Is the Miracle Blanket swaddling effectively reborn? Babble’s Gadget Inspector reports.

Every night before my three-month-old son Isaac goes to sleep, my wife Jennifer and I tell him how much we love him, kiss him on the tummy, and rub his tiny feet. Then we bind his arms so tightly to his sides that it’s surprising he can still breathe.

Like most things parents do, this binding, or swaddling, was born of desperation. At eight weeks, Isaac decided that the whole sleeping-at-night thing just wasn’t for him. And to ensure that we were clear about his decision, he was kind enough to remind us every hour with a series of angry grunts and blood-curdling wails.

We did everything we could. We shushed until we were lightheaded. We turned Isaac from his back to his side. We sang “You’re a Grand Old Flag” (a song he seems to enjoy) over and over in a melodic whisper. When nothing else worked, we turned to swaddling.

For most of western history, parents weren’t swaddling their newborns to help them sleep better, but to straighten their growing bones. It wasn’t until the Enlightenment that people began to notice, as Rousseau pointed out, that babies who hadn’t been swaddled did not, in fact, have crooked arms. Rousseau, revealing a suspicion of caretakers that would make a paranoid Upper East Side mom proud, thought that swaddling caught on because it allowed nannies to dump their charges in a corner and ignore them.

Over the next few hundred years, the popularity of swaddling in the West gradually declined. And while the resurgence – spurred by a handful of studies that suggest swaddled babies sleep better – is at least a few decades old, only recently did swaddling become a full blown craze, complete with Hollywood role models. Heath Ledger and Michelle Williams currently top the hot swaddler list.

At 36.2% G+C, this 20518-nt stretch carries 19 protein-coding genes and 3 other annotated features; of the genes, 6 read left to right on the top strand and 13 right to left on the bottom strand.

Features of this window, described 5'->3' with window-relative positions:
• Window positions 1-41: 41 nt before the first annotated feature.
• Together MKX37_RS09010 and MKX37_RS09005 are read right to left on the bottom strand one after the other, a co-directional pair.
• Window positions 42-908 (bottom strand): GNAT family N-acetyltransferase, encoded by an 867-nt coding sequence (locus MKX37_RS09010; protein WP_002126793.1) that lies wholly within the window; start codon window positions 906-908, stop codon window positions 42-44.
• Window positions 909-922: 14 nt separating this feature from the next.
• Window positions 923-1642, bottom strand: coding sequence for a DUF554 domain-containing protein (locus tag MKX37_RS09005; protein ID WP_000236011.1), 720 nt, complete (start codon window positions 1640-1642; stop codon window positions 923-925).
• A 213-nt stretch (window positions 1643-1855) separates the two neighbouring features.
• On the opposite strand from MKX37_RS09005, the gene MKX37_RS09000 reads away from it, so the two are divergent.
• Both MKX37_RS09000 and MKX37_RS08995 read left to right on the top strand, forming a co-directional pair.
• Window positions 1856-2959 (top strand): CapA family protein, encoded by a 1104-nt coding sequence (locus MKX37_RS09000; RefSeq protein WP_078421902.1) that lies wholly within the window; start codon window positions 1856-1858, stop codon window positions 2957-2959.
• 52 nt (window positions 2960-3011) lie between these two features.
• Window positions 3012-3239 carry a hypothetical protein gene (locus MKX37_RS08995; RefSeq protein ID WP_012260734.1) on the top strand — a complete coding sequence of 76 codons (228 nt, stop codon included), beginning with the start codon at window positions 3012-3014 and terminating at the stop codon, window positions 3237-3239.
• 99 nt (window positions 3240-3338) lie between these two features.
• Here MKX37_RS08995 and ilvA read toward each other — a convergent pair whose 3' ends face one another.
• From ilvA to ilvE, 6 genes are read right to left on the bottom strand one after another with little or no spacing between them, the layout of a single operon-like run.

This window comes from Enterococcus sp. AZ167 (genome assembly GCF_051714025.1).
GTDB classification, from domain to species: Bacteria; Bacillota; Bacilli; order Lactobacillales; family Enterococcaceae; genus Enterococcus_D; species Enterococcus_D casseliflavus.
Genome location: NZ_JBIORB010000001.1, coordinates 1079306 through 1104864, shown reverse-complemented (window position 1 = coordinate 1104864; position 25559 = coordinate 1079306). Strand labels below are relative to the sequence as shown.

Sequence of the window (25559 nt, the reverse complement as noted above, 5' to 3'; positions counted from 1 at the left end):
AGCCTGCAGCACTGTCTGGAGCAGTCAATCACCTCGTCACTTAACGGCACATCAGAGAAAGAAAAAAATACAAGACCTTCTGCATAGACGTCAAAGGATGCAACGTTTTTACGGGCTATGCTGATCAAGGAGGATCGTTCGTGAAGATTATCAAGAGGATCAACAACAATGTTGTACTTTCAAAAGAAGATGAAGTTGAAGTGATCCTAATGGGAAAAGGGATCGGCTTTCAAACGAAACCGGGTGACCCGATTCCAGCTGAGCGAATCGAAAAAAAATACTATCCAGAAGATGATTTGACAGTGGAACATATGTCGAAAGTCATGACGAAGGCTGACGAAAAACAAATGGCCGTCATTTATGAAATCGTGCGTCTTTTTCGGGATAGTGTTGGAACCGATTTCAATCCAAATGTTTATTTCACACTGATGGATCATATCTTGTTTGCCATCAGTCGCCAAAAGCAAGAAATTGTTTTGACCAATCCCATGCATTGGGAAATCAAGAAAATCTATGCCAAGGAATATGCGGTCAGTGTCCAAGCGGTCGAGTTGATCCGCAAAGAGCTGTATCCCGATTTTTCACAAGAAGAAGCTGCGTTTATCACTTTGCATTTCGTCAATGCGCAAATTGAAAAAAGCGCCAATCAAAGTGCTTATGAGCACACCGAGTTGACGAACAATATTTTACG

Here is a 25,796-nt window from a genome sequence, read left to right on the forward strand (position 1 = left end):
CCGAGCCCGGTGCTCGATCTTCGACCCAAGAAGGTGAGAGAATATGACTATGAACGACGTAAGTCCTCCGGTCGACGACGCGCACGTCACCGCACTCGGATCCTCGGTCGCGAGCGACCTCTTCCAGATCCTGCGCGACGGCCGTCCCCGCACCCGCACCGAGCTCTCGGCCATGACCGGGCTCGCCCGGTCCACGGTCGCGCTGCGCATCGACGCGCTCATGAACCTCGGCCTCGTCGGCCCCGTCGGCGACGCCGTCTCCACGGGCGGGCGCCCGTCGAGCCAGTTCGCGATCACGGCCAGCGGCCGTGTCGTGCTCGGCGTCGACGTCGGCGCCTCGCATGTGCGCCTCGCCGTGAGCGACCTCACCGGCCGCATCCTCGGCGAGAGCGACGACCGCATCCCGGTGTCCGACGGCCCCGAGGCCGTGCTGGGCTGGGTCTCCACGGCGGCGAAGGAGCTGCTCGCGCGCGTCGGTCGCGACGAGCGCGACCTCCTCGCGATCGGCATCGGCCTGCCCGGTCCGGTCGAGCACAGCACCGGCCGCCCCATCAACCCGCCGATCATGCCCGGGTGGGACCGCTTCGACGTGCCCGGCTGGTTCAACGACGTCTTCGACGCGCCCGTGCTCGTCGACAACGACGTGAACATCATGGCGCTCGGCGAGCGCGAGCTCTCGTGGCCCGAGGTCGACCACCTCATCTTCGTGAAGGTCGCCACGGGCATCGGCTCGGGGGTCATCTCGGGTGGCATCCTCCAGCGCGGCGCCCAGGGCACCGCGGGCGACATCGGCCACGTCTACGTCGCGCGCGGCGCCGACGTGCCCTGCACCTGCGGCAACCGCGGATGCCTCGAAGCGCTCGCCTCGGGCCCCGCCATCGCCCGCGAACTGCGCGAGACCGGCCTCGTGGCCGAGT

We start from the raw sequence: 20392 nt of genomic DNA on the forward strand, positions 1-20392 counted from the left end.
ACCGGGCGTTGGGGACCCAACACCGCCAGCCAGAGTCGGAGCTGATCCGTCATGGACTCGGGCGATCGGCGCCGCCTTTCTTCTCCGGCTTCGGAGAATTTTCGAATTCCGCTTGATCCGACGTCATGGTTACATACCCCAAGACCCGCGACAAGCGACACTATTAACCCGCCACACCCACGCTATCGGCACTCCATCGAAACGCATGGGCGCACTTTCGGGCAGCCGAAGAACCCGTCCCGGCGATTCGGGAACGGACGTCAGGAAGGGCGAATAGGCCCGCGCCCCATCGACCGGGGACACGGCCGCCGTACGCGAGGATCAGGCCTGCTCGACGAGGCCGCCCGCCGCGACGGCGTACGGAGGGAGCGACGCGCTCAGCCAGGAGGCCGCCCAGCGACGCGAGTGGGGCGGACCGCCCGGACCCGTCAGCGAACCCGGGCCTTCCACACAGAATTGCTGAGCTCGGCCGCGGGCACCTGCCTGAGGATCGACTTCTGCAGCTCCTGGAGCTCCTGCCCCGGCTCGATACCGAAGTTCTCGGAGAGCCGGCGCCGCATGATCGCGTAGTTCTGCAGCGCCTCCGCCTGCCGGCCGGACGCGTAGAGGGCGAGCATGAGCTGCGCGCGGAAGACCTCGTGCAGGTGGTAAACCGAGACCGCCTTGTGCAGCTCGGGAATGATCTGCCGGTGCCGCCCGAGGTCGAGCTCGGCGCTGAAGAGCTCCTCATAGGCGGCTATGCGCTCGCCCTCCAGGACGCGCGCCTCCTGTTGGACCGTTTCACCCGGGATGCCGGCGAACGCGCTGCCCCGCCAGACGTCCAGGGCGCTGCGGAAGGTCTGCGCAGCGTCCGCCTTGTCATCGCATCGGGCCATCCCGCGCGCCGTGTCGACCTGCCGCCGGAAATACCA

Neither Jennifer nor I had any principled objection to swaddling. In fact, we tried wrapping Isaac up in a hospital blanket a few times during his first week. Each time Isaac escaped within minutes, sometime seconds, a glint of satisfaction in his eyes even as he shrieked.

Fortunately for the swaddling-challenged, parents can now choose from a number of specially designed blankets. The most popular of the swaddling blankets is the cheesily named Miracle Blanket. Unlike its competitors, which often have ties or Velcro straps, the Miracle Blanket is nothing more than a piece of cloth with four flaps. Laid out on a bed, it looks like something that might be used to hold a psychiatric patient still during electroshock therapy, or something I might produce if left alone with a sewing machine and a six pack.

To swaddle your baby in a Miracle Blanket, you place two small flaps over each arm and tuck the flaps under the baby’s back. Then, after placing your baby’s legs into a pouch at the blanket’s bottom, a slightly longer flap is stretched across the baby’s chest to keep the arms tight against the torso. Finally, the longest flap is pulled entirely around the baby. If your baby isn’t wiggling around, the whole process takes less than a minute.

Jennifer and I heard about The Miracle Blanket from a friend and picked one up at a Brooklyn boutique. On the first night we put Isaac in the blanket, we both felt awful. Fully swaddled, Isaac looked like a football with fat cheeks. But even as we were preparing to call child services and report ourselves, something mysterious was happening: Isaac was . . . was it possible? . . . relaxing. We put him down in his co-sleeper and for the first time in his life he fell asleep without eating or being held until he collapsed in a pool of his own saliva.

Since that glorious first night, the Miracle Blanket hasn’t always been so miraculous. Isaac does manage to break out from time to time (especially when only wearing his diaper), and even tightly wrapped, he still wakes up every few hours. Other drawbacks include the price: $29.95. That’s a lot to pay for a thin piece of cloth, especially given the difficulty of getting the arm flaps under a baby’s back during a meltdown. There’s also the unhappy prospect of having to wean your baby from the swaddle. Some experts recommend getting him out of the habit as early as three months.

But there is no question that, on average, Isaac falls asleep more quickly in his Miracle Blanket and sleeps for longer periods. And when you’re so tired in the morning that you find yourself watching and enjoying The Tony Danza Show, that’s no small thing.

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